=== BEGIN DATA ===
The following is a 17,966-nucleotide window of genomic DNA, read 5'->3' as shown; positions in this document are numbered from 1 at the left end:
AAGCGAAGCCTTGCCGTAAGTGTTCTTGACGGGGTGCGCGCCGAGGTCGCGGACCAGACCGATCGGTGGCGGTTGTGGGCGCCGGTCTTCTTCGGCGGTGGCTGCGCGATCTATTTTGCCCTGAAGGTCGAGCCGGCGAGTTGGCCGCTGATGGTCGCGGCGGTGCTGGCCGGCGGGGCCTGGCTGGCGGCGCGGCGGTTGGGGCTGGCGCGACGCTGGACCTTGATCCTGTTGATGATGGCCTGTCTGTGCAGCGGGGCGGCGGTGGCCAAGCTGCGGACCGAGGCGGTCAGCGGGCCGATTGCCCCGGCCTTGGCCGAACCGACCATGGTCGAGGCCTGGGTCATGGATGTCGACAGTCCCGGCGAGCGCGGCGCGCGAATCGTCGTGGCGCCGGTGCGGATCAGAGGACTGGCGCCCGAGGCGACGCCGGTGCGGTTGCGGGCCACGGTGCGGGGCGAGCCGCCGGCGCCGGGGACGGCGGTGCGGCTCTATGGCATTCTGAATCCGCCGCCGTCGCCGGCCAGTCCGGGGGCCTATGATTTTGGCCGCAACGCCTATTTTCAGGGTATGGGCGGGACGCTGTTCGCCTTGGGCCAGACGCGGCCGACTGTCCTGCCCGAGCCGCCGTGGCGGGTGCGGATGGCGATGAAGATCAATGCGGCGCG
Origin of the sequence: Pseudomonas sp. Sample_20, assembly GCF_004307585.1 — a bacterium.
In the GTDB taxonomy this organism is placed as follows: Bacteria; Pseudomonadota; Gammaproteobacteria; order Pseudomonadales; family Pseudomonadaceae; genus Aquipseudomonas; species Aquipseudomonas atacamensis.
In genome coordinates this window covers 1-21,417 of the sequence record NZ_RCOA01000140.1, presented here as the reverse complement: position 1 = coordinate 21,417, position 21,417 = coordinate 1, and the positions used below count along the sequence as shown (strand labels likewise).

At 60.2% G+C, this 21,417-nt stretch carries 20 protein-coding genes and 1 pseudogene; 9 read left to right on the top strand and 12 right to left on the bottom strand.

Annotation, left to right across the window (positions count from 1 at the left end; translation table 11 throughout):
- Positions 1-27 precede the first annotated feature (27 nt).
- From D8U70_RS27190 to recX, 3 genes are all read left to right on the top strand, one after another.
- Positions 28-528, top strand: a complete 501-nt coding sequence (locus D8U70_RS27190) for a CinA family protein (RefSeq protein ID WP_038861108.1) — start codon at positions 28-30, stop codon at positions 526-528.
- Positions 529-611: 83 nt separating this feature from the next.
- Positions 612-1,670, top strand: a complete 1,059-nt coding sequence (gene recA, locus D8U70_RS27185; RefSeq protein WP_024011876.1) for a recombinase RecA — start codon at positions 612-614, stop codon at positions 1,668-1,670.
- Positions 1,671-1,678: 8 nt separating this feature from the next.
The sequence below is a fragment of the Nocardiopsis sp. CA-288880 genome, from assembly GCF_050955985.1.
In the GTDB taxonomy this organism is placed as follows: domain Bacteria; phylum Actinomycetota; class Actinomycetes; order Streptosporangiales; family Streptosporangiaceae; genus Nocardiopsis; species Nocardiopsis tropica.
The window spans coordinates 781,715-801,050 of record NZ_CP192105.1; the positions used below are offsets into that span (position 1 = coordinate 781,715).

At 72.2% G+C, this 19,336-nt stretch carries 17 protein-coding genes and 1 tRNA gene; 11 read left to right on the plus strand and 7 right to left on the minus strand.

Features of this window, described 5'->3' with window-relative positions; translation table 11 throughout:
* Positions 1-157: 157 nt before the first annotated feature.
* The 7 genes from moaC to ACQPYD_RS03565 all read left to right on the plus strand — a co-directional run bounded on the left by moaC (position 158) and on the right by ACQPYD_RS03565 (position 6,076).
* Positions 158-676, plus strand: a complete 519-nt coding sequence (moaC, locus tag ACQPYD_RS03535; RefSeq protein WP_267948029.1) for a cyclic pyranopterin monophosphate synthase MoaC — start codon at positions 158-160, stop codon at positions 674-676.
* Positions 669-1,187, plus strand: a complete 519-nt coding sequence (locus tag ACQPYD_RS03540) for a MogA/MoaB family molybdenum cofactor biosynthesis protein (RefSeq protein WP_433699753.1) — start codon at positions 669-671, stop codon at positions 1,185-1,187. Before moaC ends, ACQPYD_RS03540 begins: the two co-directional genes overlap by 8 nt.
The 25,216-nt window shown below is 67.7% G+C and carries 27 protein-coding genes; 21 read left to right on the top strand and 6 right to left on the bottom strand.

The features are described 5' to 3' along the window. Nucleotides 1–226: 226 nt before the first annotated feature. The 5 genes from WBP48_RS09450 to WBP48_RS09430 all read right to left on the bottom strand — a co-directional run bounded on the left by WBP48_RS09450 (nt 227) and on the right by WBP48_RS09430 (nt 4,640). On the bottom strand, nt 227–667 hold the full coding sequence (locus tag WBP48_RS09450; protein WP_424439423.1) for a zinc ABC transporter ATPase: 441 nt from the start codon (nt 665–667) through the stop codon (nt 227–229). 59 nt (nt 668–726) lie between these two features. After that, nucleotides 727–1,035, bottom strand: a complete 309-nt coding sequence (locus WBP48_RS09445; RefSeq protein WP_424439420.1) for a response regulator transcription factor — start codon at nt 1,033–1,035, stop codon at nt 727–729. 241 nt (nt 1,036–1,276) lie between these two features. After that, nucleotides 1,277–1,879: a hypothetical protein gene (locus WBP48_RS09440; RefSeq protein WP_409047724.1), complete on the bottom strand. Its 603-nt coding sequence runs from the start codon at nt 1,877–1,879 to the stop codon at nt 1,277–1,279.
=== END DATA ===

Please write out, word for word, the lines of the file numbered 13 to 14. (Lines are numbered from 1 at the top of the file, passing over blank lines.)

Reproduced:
- Positions 1,671-1,678: 8 nt separating this feature from the next.
The sequence below is a fragment of the Nocardiopsis sp. CA-288880 genome, from assembly GCF_050955985.1.